In the aftermath of Robert Mugabe's death Friday, the focus may soon turn to the longtime Zimbabwe strongman's wife, who served as the country's controversial former first lady and enjoyed unparalleled protection from prosecution during Mugabe's life — but who may be in a far more vulnerable position now.
Nearly two years after he was ousted in a military takeover, Grace Mugabe's future in the former British colony is far from certain. When their fall from power was imminent, Mugabe and his family were promised immunity from prosecution and granted a generous pension by now-President Emmerson Mnangagwa. According to some reports, the agreement between Mugabe and the military concerned Mugabe's direct and extended family, including his three children with Grace.
But with his death, it's not clear if that pension or unquestioned protection remain — especially as it relates to the polarizing first lady, whose time next to her husband left a bitter taste across Africa.
The former first lady, 41 years younger than her husband, remains an unpopular figure in Zimbabwe, where she was known for extravagant spending, a lavish lifestyle and an entitled demeanor.
Dubbed "Gucci Grace" and "Dis-Grace," she twice used diplomatic immunity as a shield from assault charges — one situation involving a British photographer in Hong Kong and another stemming from her alleged electrical cord whipping of a South African model. In the latter case, however, her immunity was stripped away in December and an arrest warrant was issued.
The couple’s sons – Robert Mugabe Jr. and Chatunga Bellarmine – were also known for flaunting their lavish lifestyle on social media.
Despite the controversies, Mugabe remained devoted to his wife, calling her “my Grace” in his last press conference and demanding better treatment for his spouse from Zimbabwe’s new rulers.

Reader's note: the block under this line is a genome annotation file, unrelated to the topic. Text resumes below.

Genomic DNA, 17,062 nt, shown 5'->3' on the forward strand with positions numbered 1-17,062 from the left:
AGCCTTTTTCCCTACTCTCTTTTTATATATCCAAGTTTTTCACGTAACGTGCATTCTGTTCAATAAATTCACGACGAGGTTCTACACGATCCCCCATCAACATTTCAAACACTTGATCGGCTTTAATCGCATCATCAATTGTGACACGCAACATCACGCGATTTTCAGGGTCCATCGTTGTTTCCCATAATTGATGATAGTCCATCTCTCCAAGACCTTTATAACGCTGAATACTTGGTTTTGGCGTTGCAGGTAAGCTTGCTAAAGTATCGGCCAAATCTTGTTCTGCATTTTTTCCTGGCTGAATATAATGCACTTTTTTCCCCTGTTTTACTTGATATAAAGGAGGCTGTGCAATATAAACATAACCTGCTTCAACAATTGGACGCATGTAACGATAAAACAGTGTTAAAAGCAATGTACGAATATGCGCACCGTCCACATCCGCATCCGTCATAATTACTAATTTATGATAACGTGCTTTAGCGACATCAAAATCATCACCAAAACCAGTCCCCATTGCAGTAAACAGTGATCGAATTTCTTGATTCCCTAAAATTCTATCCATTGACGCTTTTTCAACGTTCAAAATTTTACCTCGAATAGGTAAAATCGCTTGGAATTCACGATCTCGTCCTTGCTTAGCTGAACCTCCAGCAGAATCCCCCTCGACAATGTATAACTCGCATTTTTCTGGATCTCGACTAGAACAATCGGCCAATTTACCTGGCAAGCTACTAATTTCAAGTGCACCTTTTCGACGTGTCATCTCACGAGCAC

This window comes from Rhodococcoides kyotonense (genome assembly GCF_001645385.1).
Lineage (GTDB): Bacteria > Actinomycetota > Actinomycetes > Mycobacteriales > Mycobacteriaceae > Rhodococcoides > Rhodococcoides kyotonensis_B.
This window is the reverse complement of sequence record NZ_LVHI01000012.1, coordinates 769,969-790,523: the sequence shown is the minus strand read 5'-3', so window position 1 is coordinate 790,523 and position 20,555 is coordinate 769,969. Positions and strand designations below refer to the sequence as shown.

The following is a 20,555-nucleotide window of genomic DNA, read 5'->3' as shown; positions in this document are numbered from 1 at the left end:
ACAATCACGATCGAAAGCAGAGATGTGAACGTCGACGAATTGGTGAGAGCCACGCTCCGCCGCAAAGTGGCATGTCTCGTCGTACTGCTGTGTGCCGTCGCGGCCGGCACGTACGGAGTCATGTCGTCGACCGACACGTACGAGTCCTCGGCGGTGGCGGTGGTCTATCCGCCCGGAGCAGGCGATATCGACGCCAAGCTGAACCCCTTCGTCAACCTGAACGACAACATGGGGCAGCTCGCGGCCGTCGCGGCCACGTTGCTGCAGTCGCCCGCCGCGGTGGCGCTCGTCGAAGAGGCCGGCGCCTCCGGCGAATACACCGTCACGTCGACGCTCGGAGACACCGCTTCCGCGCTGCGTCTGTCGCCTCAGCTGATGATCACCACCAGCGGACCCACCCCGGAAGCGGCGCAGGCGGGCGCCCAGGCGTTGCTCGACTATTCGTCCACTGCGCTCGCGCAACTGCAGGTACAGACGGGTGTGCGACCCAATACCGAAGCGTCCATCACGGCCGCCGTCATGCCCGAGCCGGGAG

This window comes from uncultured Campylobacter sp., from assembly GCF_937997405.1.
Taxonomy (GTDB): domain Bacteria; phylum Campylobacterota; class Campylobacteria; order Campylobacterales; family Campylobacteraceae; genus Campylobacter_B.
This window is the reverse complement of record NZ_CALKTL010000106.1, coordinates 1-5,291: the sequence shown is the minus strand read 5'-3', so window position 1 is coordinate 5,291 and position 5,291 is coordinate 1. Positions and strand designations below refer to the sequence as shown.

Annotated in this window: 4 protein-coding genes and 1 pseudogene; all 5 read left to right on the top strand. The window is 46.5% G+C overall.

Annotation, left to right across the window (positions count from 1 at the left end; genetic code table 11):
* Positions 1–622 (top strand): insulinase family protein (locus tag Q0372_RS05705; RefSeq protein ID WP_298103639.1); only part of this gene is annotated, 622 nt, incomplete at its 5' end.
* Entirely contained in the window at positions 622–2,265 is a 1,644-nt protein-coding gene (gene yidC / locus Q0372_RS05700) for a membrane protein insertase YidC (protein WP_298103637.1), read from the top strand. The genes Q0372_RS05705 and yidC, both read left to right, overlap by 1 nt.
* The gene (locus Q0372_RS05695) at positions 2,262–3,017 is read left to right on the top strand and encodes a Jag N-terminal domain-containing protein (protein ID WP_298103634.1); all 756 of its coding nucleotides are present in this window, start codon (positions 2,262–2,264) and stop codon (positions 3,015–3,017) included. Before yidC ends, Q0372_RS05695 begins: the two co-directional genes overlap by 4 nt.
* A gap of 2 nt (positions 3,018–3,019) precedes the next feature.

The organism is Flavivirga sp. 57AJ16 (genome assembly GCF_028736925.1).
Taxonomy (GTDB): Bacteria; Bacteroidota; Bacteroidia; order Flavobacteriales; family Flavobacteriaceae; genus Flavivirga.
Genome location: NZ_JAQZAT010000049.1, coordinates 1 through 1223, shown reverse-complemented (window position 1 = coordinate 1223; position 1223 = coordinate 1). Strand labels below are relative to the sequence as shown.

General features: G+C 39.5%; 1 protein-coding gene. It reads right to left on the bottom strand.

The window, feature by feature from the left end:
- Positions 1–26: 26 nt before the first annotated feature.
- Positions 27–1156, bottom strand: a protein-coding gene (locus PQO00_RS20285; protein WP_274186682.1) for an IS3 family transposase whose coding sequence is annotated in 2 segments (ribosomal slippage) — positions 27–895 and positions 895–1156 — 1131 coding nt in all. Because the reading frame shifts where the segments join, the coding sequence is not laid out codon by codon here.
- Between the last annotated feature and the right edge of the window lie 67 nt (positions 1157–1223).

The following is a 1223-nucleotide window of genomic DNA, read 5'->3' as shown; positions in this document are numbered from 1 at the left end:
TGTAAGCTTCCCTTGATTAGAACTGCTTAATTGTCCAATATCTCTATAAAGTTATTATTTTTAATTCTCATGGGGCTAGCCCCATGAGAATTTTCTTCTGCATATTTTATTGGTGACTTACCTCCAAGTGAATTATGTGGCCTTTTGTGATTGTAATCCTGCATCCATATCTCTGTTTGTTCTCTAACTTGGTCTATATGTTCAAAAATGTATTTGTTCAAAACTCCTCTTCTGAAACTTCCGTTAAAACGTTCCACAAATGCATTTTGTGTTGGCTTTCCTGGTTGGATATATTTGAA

In his later years, Grace was a political liability for the aging autocrat — especially once rumors began swirling that she was being groomed to be her husband’s successor, instead of long-serving loyalists like Mnangagwa, and that uncertainty ultimately triggered the military coup that forced Mugabe from power.
Grace has mostly retreated from the limelight since her husband was ousted, but his death could mean her re-emergence, and, coming amid a shattered national economy, the presence of the well-to-do former first lady may not be welcome.
Even residents in the capital, Harare, have been stunned to find themselves in some of the worst conditions of their lives: waiting in lines in the middle of the night to draw water at wells because infrastructure has largely collapsed, lining up at shops for basics such as bread and waiting at the passport office for weeks in the hopes of escaping the country and its misery — as millions of others have done.
"We were promised Canaan," one Harare resident, Dadirai Tsvakai, told The Associated Press earlier this year during an interview during yet another blackout in the city. "But this is hell."
The desperation has exploded in protests more than once this year, leading to violent crackdowns by security forces in which abuses such as indiscriminate killings and rapes of civilians are alleged to have occurred.
Many recall better days, though still terrible, when the country at least had its own feeble currency, no matter how many zeroes it carried in wild hyperinflation.
"Life was not that good, but it was never this bad," Harare resident Silas Marongo said Friday, as the country reeled from the death of a 95-year-old man who some had thought would never release his grip on the country, much less life itself.
The Associated Press contributed to this report.